The "Super Entrepreneurs" report from the Marketing Agencies Association placed the four companies in the double-A category, although no brand was awarded the top triple-A rating.
The next ten companies were grouped as an A rating and included Nike, Facebook, Samsung, BMW, Twitter, Adidas, Jaguar Land Rover, John Lewis, Virgin Airways and AkzoNobel.
Tim Bourne, joint chief executive at marketing agency Exposure, said: "What was interesting to the panel is the ability to build and maintain an entrepreneurial outlook, as companies grow big and require increasing levels of process and bureaucracy to manage size and scale."
Each company was rated in terms of the culture and belief system that allows entrepreneurialism to thrive, and the "physical tangible manifestations of an entrepreneurially focused business".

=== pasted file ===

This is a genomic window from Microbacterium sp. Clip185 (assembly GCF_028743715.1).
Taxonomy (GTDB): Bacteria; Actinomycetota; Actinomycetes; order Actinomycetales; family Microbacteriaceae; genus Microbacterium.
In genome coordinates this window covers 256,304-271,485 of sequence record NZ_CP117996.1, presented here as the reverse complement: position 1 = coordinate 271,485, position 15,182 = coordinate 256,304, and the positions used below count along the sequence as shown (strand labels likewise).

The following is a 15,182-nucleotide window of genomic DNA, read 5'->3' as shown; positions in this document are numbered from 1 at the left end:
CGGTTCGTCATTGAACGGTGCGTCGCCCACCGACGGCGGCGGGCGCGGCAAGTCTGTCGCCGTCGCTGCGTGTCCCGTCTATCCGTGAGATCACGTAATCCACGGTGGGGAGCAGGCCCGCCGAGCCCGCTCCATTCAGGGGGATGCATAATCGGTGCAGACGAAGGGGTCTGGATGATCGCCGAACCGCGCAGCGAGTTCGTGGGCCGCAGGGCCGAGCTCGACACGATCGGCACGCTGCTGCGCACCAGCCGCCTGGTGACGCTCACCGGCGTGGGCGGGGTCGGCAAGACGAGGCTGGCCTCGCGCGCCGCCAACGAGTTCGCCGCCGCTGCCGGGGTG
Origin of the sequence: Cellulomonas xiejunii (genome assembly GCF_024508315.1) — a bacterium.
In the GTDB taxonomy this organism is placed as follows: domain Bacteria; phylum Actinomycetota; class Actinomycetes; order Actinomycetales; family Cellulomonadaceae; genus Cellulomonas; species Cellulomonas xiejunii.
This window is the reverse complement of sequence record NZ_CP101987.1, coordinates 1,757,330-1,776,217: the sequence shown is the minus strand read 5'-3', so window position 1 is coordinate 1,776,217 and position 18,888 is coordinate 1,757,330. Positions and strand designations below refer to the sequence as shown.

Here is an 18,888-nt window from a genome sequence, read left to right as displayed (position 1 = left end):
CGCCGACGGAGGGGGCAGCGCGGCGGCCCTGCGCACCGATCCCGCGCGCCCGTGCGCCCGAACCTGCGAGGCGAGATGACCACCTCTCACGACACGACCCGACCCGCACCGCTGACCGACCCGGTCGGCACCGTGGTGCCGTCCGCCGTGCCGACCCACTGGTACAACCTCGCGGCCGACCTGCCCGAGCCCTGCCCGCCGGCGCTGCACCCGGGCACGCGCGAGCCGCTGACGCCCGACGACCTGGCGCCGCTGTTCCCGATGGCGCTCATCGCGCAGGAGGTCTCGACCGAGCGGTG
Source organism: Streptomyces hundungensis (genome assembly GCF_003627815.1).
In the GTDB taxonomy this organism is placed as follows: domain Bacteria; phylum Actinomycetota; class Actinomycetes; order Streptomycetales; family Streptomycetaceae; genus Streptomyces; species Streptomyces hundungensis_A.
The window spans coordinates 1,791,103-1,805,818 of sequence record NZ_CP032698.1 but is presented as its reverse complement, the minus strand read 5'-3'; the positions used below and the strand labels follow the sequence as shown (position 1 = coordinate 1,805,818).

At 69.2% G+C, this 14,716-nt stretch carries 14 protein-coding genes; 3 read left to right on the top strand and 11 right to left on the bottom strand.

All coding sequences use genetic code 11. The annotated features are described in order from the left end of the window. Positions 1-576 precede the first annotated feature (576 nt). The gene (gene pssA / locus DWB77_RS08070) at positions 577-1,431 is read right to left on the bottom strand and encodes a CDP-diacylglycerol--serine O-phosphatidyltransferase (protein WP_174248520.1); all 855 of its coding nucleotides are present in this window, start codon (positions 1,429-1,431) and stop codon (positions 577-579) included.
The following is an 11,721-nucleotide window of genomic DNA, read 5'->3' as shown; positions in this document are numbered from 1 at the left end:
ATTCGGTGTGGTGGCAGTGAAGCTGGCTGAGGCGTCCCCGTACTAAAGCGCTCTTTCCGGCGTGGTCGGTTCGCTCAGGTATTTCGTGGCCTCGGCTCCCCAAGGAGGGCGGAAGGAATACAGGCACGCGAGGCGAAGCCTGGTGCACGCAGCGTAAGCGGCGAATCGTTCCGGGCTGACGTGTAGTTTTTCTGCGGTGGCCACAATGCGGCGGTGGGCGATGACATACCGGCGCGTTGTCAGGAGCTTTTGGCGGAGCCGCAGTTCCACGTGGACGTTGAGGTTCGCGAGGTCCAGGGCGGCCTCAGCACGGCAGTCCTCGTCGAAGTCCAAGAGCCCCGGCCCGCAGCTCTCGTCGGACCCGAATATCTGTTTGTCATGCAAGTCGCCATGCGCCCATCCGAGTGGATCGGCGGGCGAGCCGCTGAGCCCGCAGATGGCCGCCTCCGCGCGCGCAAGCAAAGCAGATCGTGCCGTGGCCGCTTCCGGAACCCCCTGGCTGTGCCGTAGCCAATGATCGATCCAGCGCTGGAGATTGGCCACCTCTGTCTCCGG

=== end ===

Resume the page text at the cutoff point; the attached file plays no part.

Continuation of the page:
The results were then translated into a classification system starting from triple A, to AA, A, BBB, BB and a B rating.
The panel, who voted on more than 100 blue chip companies, included British Chambers of Commerce director general John Longworth, Chartered Management Institute chief executive Ann Francke, The British Council director of strategy John Worne, and Superbrands & Coolbrands Council chairman Stephen Cheliotis.